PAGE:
Here are a few common sense tips for staying dry while hiking on the trail. First, observe the sky. When out backpacking, be one step ahead of the weather. Stop and put your two-piece breathable waterproof rain-suit on before that big black cloud is overhead, not after the downpour has begun. And don’t even think of bringing a poncho instead of a rain-suit. Leave that worthless item at home. It may be useful for housebreaking a puppy (not there, pooch, do it on the poncho! On the poncho!) but a poncho is worthless for staying warm and dry in the mountains…..
OK, you’re smart enough to have stopped prior to the deluge. But it’s coming on fast. Off with your backpack! Unless it’s an unusually warm storm, as in the tropics, take off the cotton T-shirt, too. Put it in your backpack. Cotton is worse than worthless in cold wet conditions. And those conditions are the norm when it storms in the Rocky Mountains. Warm rain may fall in Missouri, but not often while backpacking in Montana, and certainly not while in Yellowstone. So get your wool or synthetic long-johns on, next to your skin, pronto, before you don your rain-suit. Add layers appropriate for the temperature. Then add the rain-suit, with the hood engaged, and be sure to tighten the wrist and leg cuffs. Also, when hiking in the rain, keep your arms parallel to the ground or better yet at a downward slant, which may require shortening your trekking poles. That’s because even with the best rain-gear, if your arms are even briefly slanted with your hands/wrists up, water will leak in. So don’t point at the sky or do jumping jacks in the rain.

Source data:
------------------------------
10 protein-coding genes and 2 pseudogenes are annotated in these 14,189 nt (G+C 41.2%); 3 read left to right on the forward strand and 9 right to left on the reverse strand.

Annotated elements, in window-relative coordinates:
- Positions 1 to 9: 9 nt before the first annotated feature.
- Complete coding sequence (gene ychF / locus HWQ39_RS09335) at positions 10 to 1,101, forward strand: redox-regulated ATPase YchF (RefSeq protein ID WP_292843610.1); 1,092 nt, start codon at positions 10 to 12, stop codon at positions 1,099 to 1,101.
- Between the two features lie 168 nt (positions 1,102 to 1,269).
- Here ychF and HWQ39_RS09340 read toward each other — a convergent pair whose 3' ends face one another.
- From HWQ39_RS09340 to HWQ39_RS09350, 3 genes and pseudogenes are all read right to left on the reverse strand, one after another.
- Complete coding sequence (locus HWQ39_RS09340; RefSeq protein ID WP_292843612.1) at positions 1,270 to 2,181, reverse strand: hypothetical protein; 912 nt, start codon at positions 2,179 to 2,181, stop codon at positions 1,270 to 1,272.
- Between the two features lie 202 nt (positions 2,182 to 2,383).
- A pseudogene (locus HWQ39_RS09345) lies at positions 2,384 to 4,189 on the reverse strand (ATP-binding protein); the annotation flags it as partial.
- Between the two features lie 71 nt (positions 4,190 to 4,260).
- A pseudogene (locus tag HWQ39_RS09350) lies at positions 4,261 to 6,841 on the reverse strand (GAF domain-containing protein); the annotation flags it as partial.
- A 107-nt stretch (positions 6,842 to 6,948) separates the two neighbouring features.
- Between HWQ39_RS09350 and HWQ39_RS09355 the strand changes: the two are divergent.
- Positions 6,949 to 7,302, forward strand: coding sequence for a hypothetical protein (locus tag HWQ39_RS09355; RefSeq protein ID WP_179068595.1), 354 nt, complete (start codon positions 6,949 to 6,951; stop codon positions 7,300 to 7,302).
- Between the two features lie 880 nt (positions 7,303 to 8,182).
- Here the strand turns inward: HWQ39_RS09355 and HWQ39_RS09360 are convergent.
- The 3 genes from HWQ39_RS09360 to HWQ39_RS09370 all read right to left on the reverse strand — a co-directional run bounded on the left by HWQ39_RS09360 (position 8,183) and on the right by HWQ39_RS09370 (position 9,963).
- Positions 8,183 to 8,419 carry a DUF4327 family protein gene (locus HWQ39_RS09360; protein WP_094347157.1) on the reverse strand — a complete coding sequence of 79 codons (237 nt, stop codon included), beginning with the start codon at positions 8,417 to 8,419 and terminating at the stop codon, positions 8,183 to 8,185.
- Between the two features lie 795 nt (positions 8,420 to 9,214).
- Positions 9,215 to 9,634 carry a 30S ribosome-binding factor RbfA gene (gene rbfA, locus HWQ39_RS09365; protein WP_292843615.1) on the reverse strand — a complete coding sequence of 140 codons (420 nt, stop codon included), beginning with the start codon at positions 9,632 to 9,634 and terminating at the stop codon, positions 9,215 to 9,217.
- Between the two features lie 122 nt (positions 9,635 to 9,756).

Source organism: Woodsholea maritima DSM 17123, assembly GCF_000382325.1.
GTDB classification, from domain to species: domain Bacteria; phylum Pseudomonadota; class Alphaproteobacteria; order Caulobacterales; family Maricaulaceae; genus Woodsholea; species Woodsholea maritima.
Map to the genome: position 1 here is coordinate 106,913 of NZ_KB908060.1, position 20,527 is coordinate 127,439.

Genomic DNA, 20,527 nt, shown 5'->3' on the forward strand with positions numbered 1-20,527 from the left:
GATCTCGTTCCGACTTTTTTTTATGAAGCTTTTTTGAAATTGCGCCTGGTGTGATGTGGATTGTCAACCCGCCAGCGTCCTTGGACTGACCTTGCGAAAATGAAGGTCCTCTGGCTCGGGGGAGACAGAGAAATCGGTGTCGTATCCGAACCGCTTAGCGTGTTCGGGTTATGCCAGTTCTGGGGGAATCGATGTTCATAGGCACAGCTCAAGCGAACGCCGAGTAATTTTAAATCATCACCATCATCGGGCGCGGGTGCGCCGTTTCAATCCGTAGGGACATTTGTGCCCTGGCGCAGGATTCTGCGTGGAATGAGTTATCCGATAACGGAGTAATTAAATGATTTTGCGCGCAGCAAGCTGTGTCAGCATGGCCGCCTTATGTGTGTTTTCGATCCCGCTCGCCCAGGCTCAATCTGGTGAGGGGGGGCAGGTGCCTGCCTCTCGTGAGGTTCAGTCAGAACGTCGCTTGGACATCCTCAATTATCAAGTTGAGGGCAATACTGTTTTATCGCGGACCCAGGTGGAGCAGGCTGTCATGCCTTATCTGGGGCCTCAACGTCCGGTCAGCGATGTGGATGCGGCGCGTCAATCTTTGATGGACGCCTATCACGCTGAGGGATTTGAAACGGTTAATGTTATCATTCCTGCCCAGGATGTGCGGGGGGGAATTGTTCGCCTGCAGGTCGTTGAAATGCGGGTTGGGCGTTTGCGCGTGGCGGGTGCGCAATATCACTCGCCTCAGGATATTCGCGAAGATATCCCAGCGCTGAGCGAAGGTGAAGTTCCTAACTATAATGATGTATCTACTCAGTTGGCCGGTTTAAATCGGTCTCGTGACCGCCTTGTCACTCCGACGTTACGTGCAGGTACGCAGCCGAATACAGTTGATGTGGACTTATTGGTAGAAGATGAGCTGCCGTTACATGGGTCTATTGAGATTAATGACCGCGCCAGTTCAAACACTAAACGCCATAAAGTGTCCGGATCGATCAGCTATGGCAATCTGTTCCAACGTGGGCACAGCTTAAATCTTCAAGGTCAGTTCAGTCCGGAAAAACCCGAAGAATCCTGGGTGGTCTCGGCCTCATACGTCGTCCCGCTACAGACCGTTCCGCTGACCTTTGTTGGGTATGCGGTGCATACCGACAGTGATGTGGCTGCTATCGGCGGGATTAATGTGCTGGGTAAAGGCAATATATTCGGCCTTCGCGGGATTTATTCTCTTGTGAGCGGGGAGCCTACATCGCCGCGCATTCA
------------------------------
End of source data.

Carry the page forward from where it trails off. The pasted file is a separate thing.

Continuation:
And one final thought. Obviously, no matter how careful you are, sometimes the rain will win and you’ll have to change into rain-gear while it’s coming down. Don’t fret. Instead, learn to identify trees. That’s because in the western mountains, there are often large spruces around, which are nature’s umbrellas — at least for a few hours until the rainwater seeps through the dense canopy of sharp green needles. So change into your rain-suit under a spruce, then resume your backpacking adventure. True firs and then Douglas-firs are your next best bets if there are no big spruces available, and pine trees are less efficient, though sometimes better than nothing. Aspens and other deciduous species are no help at all in the rain. So consider: the next time your hiking guide is identifying trees for the group, pay attention! For this is not necessarily an esoteric exercise. It is applied botany. Yes, knowing the difference between an Engelmann Spruce and a Lodgepole Pine might indeed be the knowledge that keeps you dry and warm instead of cold and wet! Next blog I’ll consider a few options for staying dry once you get to camp.